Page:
<profileService enabled=”true”
         readAccessProperties=”propertyname1,propertyname2″
         writeAccessProperties=”propertyname1,propertyname2″ />
     –>
     </webServices>
     <!–
     <scriptResourceHandler enableCompression=”true” enableCaching=”true” />
     –>
   </scripting>
  </system.web.extensions>
  <system.webServer>
   <validation validateIntegratedModeConfiguration=”false”/>
   <modules>
     <add name=”ScriptModule” preCondition=”integratedMode” type=”System.Web.Handlers.ScriptModule, System.Web.Extensions, Version=3.5.0.0, Culture=neutral, PublicKeyToken=31bf3856ad364e35″/>
   </modules>
   <handlers>
     <remove name=”WebServiceHandlerFactory-Integrated” />
     <add name=”ScriptHandlerFactory” verb=”*” path=”*.asmx” preCondition=”integratedMode”
       type=”System.Web.Script.Services.ScriptHandlerFactory, System.Web.Extensions, Version=3.5.0.0, Culture=neutral, PublicKeyToken=31bf3856ad364e35″/>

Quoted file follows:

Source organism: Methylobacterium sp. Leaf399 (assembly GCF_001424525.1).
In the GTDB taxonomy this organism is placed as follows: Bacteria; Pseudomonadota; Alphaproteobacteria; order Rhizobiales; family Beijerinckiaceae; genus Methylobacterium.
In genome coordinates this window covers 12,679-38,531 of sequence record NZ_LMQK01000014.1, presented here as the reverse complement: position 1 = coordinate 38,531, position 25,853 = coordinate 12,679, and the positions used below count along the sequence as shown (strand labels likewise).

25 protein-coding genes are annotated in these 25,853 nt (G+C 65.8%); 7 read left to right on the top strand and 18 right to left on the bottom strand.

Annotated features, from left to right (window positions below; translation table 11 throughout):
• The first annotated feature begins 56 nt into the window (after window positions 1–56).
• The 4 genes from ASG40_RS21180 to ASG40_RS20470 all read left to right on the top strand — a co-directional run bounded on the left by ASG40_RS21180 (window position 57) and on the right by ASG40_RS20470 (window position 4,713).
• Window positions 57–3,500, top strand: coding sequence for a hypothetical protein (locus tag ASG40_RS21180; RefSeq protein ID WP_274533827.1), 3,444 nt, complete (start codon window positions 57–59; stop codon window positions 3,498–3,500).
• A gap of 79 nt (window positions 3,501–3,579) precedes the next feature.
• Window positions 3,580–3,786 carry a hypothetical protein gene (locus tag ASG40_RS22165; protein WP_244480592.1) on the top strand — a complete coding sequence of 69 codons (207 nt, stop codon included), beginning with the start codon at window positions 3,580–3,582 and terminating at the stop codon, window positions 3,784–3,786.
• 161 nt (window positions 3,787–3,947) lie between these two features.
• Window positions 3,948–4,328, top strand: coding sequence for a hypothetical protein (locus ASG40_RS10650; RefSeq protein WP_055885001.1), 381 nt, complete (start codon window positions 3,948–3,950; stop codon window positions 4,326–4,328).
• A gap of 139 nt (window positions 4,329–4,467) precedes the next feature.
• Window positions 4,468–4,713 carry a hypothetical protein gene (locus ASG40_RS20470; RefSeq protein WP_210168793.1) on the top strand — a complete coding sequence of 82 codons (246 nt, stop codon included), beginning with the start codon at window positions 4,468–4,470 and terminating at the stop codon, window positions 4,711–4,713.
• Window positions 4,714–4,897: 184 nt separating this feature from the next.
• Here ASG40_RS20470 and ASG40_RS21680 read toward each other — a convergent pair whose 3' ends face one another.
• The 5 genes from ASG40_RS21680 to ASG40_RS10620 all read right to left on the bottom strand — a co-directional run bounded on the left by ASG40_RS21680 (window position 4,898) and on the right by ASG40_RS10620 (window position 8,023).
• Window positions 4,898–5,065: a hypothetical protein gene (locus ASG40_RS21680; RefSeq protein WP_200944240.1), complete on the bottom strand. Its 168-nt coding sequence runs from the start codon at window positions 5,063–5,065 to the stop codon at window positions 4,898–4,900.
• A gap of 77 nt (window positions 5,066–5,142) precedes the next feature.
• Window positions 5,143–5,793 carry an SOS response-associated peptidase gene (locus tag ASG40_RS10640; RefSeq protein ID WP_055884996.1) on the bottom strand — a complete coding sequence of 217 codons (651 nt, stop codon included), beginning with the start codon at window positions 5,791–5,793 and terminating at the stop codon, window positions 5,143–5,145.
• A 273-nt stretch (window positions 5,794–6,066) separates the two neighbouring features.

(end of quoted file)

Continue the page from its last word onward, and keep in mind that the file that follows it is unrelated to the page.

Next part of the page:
<add name=”ScriptHandlerFactoryAppServices” verb=”*” path=”*_AppService.axd” preCondition=”integratedMode” type=”System.Web.Script.Services.ScriptHandlerFactory, System.Web.Extensions, Version=3.5.0.0, Culture=neutral, PublicKeyToken=31bf3856ad364e35″/>
     <add name=”ScriptResource” preCondition=”integratedMode” verb=”GET,HEAD” path=”ScriptResource.axd” type=”System.Web.Handlers.ScriptResourceHandler, System.Web.Extensions, Version=3.5.0.0, Culture=neutral, PublicKeyToken=31bf3856ad364e35″ />
   </handlers>
  </system.webServer>
  
  8. Save the Web.config file.

Whew. Don’t copy these changes to your other front-end servers just yet – there are more. If you point your browser to the first server you’ve updated, you’ll now see an error message about the site map provider SPLeftNavigationProvider. Luckily, I was the author of this compentent also! There are two more nodes you’ll need to add to the web.config file.

Under <siteMap><providers> add the following keys: